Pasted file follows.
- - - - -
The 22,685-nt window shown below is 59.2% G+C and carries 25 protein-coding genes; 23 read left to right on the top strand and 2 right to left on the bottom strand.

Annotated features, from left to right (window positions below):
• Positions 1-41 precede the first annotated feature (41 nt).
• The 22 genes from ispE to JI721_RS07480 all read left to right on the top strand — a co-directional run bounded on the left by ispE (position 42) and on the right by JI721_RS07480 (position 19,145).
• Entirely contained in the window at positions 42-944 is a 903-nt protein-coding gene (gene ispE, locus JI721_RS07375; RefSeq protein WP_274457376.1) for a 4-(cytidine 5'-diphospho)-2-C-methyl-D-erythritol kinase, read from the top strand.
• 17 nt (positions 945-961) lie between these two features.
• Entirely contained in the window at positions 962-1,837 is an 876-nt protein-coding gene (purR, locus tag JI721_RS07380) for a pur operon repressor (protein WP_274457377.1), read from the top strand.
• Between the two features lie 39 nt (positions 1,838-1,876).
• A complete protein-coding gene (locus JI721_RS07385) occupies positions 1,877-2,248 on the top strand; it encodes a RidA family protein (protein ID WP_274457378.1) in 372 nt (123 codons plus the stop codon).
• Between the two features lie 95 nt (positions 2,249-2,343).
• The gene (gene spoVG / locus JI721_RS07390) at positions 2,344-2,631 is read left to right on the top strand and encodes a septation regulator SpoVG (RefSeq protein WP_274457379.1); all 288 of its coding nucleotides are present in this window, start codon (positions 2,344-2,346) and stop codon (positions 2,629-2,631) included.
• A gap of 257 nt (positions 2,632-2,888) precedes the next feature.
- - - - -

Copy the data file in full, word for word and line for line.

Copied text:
The 22,685-nt window shown below is 59.2% G+C and carries 25 protein-coding genes; 23 read left to right on the top strand and 2 right to left on the bottom strand.

Annotated features, from left to right (window positions below):
• Positions 1-41 precede the first annotated feature (41 nt).
• The 22 genes from ispE to JI721_RS07480 all read left to right on the top strand — a co-directional run bounded on the left by ispE (position 42) and on the right by JI721_RS07480 (position 19,145).
• Entirely contained in the window at positions 42-944 is a 903-nt protein-coding gene (gene ispE, locus JI721_RS07375; RefSeq protein WP_274457376.1) for a 4-(cytidine 5'-diphospho)-2-C-methyl-D-erythritol kinase, read from the top strand.
• 17 nt (positions 945-961) lie between these two features.
• Entirely contained in the window at positions 962-1,837 is an 876-nt protein-coding gene (purR, locus tag JI721_RS07380) for a pur operon repressor (protein WP_274457377.1), read from the top strand.
• Between the two features lie 39 nt (positions 1,838-1,876).
• A complete protein-coding gene (locus JI721_RS07385) occupies positions 1,877-2,248 on the top strand; it encodes a RidA family protein (protein ID WP_274457378.1) in 372 nt (123 codons plus the stop codon).
• Between the two features lie 95 nt (positions 2,249-2,343).
• The gene (gene spoVG / locus JI721_RS07390) at positions 2,344-2,631 is read left to right on the top strand and encodes a septation regulator SpoVG (RefSeq protein WP_274457379.1); all 288 of its coding nucleotides are present in this window, start codon (positions 2,344-2,346) and stop codon (positions 2,629-2,631) included.
• A gap of 257 nt (positions 2,632-2,888) precedes the next feature.